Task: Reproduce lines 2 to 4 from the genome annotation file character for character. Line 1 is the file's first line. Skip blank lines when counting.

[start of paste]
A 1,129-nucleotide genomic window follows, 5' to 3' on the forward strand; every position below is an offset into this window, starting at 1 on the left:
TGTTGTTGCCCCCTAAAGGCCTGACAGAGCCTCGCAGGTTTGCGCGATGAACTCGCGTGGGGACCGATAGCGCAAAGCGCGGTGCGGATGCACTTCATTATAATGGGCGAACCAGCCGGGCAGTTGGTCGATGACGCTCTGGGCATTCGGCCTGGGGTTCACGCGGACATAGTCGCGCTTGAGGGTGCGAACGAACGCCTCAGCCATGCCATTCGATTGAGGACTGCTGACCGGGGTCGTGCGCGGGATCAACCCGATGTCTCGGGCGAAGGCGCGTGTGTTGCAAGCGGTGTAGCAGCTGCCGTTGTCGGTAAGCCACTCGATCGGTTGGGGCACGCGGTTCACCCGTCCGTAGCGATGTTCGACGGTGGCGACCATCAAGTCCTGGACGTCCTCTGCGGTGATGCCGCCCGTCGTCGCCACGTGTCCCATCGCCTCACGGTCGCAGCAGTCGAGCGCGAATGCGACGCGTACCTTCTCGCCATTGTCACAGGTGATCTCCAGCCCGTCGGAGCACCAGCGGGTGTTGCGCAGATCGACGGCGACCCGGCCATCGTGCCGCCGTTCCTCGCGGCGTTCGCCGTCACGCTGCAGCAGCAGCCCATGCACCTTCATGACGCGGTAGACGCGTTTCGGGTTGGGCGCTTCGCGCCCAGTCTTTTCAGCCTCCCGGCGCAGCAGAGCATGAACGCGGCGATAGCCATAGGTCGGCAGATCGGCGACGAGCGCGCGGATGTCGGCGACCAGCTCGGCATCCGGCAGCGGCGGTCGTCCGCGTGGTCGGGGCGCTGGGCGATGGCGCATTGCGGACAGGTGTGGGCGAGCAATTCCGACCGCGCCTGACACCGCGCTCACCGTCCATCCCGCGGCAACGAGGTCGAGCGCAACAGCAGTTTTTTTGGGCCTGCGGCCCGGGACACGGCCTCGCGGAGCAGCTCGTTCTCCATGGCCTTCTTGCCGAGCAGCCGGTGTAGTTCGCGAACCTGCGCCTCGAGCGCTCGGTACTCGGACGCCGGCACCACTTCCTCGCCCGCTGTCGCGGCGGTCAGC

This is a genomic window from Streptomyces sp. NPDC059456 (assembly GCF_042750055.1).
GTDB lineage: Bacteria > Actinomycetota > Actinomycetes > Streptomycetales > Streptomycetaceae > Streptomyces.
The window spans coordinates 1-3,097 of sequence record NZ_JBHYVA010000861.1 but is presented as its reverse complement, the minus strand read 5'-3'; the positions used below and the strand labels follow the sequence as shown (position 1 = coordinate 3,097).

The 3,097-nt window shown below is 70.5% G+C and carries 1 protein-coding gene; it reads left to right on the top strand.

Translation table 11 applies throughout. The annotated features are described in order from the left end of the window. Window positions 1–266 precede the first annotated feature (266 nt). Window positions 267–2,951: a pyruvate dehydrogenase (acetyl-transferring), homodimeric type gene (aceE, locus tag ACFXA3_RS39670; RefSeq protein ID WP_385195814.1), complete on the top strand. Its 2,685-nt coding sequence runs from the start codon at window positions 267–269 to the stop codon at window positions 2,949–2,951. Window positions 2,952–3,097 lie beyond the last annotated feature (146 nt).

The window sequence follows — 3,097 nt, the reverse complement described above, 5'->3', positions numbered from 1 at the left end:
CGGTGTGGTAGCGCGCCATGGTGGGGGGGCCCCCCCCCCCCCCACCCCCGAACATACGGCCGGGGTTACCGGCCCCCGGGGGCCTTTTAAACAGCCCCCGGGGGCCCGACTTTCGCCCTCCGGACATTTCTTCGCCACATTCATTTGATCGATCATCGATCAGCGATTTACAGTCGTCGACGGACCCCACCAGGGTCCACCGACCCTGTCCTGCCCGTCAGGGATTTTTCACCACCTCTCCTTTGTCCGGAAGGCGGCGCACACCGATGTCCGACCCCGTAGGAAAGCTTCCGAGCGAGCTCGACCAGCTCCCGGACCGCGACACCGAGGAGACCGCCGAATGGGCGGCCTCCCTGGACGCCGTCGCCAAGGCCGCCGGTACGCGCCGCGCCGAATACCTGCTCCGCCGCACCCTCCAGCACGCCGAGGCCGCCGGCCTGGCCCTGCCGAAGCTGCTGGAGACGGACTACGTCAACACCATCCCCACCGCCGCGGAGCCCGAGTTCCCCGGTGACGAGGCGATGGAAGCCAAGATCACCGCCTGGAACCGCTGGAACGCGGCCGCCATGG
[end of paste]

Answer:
TGTTGTTGCCCCCTAAAGGCCTGACAGAGCCTCGCAGGTTTGCGCGATGAACTCGCGTGGGGACCGATAGCGCAAAGCGCGGTGCGGATGCACTTCATTATAATGGGCGAACCAGCCGGGCAGTTGGTCGATGACGCTCTGGGCATTCGGCCTGGGGTTCACGCGGACATAGTCGCGCTTGAGGGTGCGAACGAACGCCTCAGCCATGCCATTCGATTGAGGACTGCTGACCGGGGTCGTGCGCGGGATCAACCCGATGTCTCGGGCGAAGGCGCGTGTGTTGCAAGCGGTGTAGCAGCTGCCGTTGTCGGTAAGCCACTCGATCGGTTGGGGCACGCGGTTCACCCGTCCGTAGCGATGTTCGACGGTGGCGACCATCAAGTCCTGGACGTCCTCTGCGGTGATGCCGCCCGTCGTCGCCACGTGTCCCATCGCCTCACGGTCGCAGCAGTCGAGCGCGAATGCGACGCGTACCTTCTCGCCATTGTCACAGGTGATCTCCAGCCCGTCGGAGCACCAGCGGGTGTTGCGCAGATCGACGGCGACCCGGCCATCGTGCCGCCGTTCCTCGCGGCGTTCGCCGTCACGCTGCAGCAGCAGCCCATGCACCTTCATGACGCGGTAGACGCGTTTCGGGTTGGGCGCTTCGCGCCCAGTCTTTTCAGCCTCCCGGCGCAGCAGAGCATGAACGCGGCGATAGCCATAGGTCGGCAGATCGGCGACGAGCGCGCGGATGTCGGCGACCAGCTCGGCATCCGGCAGCGGCGGTCGTCCGCGTGGTCGGGGCGCTGGGCGATGGCGCATTGCGGACAGGTGTGGGCGAGCAATTCCGACCGCGCCTGACACCGCGCTCACCGTCCATCCCGCGGCAACGAGGTCGAGCGCAACAGCAGTTTTTTTGGGCCTGCGGCCCGGGACACGGCCTCGCGGAGCAGCTCGTTCTCCATGGCCTTCTTGCCGAGCAGCCGGTGTAGTTCGCGAACCTGCGCCTCGAGCGCTCGGTACTCGGACGCCGGCACCACTTCCTCGCCCGCTGTCGCGGCGGTCAGC

This is a genomic window from Streptomyces sp. NPDC059456 (assembly GCF_042750055.1).
GTDB lineage: Bacteria > Actinomycetota > Actinomycetes > Streptomycetales > Streptomycetaceae > Streptomyces.